Although tonight will be the first time Florida State's Jimbo Fisher has faced Miami's Mark Richt as a head coach, Fisher knows what to expect.
"He's always going to have a good quarterback," Fisher said.
That might be an understatement. From his days coaching the position as an assistant at FSU to his 15 years at Georgia and four games with No. 10 Miami, Richt's programs have become quarterback factories.
Two of his proteges (Charlie Ward and Chris Weinke) won the Heisman Trophy and a third (Casey Weldon) was a runnerup. Eight have been drafted, including No. 1 overall pick Matthew Stafford and Brad Johnson, who helped the Bucs win their only Super Bowl. The top two passers in SEC history (Plant High product Aaron Murray and David Greene), played for Richt, as did four of the ACC's top 14 leaders in career passing efficiency.
"To me, he was one of the best," said Joe Cox, Richt's starter at Georgia in 2009.
He still is.
Richt's latest product, junior Brad Kaaya, is drawing buzz as a potential first-round pick heading into tonight's game against No. 23 FSU. In his first year under Richt, Kaaya's completion percentage is 66.3 percent, almost 5 percent better than this time last year. He's averaging 2 more yards per attempt, and his efficiency ranks 12th nationally.
"I see Brad being confident and decisive in his decision-making," said Johnson, who was at Georgia Tech last week to watch Richt's Hurricanes earn a 35-21 win. "That's the big deal."
And it's perhaps the biggest common theme among Richt's quarterbacks. He puts them in a position to trust themselves and the system.
Some of the confidence comes from Richt's past. Before he went into coaching, he was part of UM's glory days at quarterback, when he practiced alongside Jim Kelly, Vinny Testaverde and Bernie Kosar. He knows firsthand what it takes to have success.
"Having a guy like that who speaks the same language, we see eye to eye," Kaaya said.
And some of the confidence comes from the way Richt speaks that language.
While Fisher grooms his elite passers with fire, Richt is laid back. His quarterbacks respond accordingly, even in hostile situations.
"The player has to feel that the coach is cool and calm so he can be cool and calm," said Cox, now an assistant at Colorado State. "And he always was."
Richt also has a way of simplifying things to make the quarterback's job as easy as possible. Johnson said one of the first things Richt did when he joined FSU's staff in 1990 was overhaul the terminology to make it easier to understand.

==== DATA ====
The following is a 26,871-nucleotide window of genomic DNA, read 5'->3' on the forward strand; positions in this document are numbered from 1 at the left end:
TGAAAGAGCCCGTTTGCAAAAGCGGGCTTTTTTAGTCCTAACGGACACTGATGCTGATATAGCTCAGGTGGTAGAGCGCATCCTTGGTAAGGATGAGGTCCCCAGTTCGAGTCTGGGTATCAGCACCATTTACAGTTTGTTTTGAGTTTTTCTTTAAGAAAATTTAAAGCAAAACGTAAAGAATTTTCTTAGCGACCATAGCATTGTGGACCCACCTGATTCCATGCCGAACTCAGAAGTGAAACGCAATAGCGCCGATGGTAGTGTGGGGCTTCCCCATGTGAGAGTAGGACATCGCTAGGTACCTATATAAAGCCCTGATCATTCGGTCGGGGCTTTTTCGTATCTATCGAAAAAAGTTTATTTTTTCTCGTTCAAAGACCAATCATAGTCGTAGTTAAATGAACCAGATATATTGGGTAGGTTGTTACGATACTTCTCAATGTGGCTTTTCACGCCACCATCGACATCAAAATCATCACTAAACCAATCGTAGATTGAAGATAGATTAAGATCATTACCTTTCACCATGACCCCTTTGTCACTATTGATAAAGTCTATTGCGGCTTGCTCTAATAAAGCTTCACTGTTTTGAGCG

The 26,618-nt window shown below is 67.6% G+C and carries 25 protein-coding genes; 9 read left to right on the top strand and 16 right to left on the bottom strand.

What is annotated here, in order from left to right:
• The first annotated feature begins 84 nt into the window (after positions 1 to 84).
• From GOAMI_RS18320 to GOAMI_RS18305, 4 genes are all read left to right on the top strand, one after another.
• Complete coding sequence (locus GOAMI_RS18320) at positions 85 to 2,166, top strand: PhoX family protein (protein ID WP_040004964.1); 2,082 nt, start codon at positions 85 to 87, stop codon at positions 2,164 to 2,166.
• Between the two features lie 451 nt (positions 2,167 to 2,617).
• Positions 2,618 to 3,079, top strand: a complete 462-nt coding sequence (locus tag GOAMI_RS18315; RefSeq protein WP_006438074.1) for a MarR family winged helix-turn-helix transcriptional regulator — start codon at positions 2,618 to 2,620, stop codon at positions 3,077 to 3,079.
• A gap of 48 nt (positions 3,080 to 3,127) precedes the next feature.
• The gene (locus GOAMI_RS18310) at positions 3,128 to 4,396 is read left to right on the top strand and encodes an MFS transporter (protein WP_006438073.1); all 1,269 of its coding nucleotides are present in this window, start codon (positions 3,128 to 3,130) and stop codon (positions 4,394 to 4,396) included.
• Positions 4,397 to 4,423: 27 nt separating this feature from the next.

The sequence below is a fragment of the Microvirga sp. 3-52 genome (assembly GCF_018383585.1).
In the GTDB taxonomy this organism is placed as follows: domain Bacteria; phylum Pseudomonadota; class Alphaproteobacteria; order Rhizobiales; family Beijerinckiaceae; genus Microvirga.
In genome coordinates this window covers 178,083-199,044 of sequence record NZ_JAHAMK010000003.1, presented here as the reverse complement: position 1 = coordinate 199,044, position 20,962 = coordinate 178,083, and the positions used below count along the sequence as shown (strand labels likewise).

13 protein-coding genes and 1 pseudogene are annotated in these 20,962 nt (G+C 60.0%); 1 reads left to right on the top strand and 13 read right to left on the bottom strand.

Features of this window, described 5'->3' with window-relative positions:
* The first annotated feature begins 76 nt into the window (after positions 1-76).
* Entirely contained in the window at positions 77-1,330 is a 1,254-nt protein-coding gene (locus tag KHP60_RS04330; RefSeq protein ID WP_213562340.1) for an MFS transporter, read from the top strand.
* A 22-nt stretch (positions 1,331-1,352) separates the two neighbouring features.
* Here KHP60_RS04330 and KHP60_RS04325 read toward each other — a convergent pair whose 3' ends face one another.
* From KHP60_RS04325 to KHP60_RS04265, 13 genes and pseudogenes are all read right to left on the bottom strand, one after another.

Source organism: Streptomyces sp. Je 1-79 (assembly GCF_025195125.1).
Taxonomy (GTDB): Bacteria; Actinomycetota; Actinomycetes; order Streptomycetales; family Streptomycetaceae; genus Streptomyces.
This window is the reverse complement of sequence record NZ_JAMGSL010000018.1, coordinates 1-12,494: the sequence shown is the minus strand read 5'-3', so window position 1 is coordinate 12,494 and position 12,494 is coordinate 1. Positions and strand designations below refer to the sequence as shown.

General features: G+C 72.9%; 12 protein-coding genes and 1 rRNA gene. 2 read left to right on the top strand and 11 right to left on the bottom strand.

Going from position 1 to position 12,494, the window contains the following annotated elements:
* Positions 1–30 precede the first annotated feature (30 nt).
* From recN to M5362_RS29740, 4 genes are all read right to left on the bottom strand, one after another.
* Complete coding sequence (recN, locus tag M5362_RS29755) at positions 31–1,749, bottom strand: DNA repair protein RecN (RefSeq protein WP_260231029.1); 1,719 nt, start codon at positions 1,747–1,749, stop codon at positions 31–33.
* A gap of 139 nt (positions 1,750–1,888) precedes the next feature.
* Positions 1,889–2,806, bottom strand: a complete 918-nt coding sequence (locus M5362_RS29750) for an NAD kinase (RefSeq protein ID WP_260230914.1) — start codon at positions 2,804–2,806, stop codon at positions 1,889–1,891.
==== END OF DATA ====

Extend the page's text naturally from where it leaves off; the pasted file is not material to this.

"He's like, 'You know what? Forget all this stuff,' " Johnson said. " 'I've got a chance to redo it and go back to basics. Let's be good at what we can be good at and not trick ourselves.' "
Richt continued that philosophy after he took over the Bulldogs in 2001.
He installed a no-huddle package called shallow cross stampede — a system that Greene said looked much more complicated than it really was. The package had a name that was easy for Greene to say and a few slight tweaks that were easy to grasp.
"We kept it simple," said Greene, who left UGA in 2004 with a then-Division I-A record 42 wins as a starter. "When you play for him, he freed you up enough to just go play."
The simplicity wasn't much different in practice.
When Cox would miss an open man, Richt wouldn't scream. His response would usually be a message so basic, Cox still chuckles about it: Hey, just give it to him.
"It's not really rocket science," Richt said. "I'm more of a guy that wants to do less better than do a bunch and not do it very well."
Richt's quarterbacks typically focus on a few ironclad fundamentals rather than a completely structured form. The reads, cadence, ball-handling and footwork are non-negotiable, but everything else is flexible.
Stafford could launch the ball downfield with his golden arm, but Cox wasn't asked to do so. Ward had the freedom to run at FSU, while Weinke rarely did. Each passer's delivery was a little different, and Richt is rarely tempted to tinker with them. Richt said he "wouldn't even dream" about touching Kaaya's throwing motion.
Kaaya was curious about Richt's track record, so he began studying one of his new coach's old quarterbacks after Richt took over the 'Canes. He focused on Murray.
"If you watch every game, every play, every pass, every run, he was doing the same footwork every time," Kaaya said. "He's kind of like almost a machine."
But he was just another product of Richt's quarterback factory, which is among the best in college football history.
Contact Matt Baker at email@example.com. Follow @MBakerTBTimes.